The formation of immiscible liquid phases or coacervates is a phenomenon widely observed in biology. Marine organisms, for instance, use liquid–liquid phase separation (LLPS) as the precursor phase to form various fibrillar or crustaceous materials that are essential for surface adhesion. More recently, the importance of LLPS has been realized in the compartmentalization of living cells and in obtaining ordered but dynamic partitions that can be reversed according to necessity. Here, we compare the properties, features, and peculiarities of intracellular and extracellular coacervates, drawing parallels and learning from the differences. A more general view of the phenomenon may in the future inform new studies to allow a better comprehension of its laws.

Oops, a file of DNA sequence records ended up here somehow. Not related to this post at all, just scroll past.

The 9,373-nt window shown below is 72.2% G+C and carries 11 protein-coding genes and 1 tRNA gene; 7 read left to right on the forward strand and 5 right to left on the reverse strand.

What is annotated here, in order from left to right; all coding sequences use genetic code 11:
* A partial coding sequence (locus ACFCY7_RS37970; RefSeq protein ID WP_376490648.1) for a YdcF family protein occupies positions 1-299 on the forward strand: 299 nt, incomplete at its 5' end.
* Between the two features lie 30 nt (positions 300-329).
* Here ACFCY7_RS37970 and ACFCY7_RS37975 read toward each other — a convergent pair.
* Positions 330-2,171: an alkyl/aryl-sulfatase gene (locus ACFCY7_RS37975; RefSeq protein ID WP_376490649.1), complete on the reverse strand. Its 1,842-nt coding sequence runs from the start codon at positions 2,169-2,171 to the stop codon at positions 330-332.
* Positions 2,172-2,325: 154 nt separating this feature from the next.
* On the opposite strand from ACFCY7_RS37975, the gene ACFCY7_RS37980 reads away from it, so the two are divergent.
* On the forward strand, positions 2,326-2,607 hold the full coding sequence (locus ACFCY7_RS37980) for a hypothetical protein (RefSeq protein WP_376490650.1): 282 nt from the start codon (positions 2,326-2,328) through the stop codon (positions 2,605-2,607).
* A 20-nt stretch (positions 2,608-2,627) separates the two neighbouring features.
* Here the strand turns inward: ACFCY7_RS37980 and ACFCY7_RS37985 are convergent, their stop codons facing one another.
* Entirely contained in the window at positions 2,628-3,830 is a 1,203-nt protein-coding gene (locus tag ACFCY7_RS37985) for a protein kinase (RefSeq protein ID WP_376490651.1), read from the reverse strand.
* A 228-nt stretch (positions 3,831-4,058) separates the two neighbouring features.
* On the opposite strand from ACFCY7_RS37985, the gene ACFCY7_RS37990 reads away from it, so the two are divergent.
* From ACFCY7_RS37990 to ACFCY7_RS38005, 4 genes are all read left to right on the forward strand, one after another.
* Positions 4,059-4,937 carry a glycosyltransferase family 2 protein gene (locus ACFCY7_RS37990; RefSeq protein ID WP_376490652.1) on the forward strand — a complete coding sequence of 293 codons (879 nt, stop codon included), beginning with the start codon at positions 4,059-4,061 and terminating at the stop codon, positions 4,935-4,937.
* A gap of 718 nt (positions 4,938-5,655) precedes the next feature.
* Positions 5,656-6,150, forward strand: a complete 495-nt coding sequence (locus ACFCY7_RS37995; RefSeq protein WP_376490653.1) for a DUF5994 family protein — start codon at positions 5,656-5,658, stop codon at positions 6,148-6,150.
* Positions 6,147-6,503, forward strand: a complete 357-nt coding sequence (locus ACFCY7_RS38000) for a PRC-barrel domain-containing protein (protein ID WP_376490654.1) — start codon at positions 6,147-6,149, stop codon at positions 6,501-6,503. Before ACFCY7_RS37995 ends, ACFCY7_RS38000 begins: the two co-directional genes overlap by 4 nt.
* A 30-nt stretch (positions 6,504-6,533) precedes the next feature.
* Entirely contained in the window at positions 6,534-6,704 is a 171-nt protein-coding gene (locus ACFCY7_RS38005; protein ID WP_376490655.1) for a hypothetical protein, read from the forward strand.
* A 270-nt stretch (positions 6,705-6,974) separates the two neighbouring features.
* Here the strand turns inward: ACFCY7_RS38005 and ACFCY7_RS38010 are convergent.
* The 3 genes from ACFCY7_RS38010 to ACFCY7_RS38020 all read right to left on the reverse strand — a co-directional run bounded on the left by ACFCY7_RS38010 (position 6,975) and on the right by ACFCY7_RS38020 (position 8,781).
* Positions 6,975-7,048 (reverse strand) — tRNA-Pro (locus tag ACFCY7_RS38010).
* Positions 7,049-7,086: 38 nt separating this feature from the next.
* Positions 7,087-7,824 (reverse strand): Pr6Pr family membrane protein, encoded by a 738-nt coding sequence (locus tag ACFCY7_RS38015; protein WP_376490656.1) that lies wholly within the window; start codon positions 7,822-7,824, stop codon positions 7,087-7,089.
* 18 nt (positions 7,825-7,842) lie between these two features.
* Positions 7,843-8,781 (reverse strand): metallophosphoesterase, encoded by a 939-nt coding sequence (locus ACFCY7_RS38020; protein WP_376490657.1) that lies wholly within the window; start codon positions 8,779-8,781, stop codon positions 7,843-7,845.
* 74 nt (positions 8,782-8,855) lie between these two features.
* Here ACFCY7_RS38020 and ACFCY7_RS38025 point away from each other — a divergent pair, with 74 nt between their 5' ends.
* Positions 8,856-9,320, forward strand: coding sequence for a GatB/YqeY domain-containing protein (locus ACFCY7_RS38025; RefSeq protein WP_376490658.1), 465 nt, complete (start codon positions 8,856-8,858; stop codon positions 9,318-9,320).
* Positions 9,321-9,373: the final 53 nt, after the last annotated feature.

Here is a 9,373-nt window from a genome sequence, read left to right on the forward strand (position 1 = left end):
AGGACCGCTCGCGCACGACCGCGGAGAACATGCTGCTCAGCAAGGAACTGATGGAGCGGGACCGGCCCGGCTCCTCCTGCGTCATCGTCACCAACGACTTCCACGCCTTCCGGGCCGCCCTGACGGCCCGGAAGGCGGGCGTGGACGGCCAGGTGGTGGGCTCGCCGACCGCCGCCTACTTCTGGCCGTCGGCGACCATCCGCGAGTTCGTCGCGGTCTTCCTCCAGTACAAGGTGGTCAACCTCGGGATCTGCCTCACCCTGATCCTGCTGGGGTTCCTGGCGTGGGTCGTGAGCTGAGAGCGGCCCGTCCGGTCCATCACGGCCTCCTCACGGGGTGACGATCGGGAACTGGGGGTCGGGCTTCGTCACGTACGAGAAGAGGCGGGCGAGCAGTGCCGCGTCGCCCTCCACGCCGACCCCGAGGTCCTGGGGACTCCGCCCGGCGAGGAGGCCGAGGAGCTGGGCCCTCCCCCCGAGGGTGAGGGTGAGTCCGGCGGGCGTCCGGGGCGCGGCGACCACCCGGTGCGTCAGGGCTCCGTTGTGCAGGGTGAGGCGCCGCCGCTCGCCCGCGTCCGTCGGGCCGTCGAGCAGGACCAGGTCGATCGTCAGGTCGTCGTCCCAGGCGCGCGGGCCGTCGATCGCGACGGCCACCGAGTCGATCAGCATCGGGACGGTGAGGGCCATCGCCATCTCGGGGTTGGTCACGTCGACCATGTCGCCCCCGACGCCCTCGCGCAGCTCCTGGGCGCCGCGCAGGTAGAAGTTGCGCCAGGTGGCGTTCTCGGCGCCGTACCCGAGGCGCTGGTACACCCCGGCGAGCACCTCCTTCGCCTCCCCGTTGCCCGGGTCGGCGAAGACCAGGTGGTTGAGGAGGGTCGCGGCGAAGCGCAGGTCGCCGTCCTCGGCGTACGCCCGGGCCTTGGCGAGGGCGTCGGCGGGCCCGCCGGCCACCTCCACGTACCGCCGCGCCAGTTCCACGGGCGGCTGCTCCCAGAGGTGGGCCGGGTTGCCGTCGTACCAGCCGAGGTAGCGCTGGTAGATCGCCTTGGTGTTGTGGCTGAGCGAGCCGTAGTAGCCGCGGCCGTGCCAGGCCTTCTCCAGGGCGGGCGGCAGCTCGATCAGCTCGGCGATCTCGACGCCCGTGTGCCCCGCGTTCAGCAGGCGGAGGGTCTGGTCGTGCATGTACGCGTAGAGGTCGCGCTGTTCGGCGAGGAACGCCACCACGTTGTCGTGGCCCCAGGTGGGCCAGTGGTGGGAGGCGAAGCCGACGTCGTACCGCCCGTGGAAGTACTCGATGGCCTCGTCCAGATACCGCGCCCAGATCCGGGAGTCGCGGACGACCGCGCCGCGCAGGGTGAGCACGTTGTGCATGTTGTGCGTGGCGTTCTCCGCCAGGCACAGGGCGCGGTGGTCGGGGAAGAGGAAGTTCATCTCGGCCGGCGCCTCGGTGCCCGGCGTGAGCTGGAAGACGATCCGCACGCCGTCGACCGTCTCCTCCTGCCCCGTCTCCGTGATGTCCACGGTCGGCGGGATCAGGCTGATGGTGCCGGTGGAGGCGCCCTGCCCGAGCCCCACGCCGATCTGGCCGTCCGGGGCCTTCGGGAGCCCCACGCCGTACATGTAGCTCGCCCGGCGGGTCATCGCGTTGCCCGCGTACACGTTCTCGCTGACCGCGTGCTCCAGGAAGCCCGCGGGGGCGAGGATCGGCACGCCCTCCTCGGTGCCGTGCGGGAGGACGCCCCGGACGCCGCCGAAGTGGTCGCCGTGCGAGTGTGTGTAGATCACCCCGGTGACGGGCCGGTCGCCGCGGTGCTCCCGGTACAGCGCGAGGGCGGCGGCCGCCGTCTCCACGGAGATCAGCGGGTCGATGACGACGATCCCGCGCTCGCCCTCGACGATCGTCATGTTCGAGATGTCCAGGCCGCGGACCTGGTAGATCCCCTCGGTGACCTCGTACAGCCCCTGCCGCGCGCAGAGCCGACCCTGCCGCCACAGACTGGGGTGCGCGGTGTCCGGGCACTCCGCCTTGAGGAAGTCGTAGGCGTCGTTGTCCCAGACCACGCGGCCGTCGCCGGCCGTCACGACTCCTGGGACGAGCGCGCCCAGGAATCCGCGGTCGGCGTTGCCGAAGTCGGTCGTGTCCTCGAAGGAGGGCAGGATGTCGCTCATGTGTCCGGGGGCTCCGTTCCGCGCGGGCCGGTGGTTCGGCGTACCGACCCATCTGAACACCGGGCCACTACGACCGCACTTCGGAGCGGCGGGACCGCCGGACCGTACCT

- cellular compartmentalization
- liquid–liquid phase transition
- marine organisms
- membraneless particles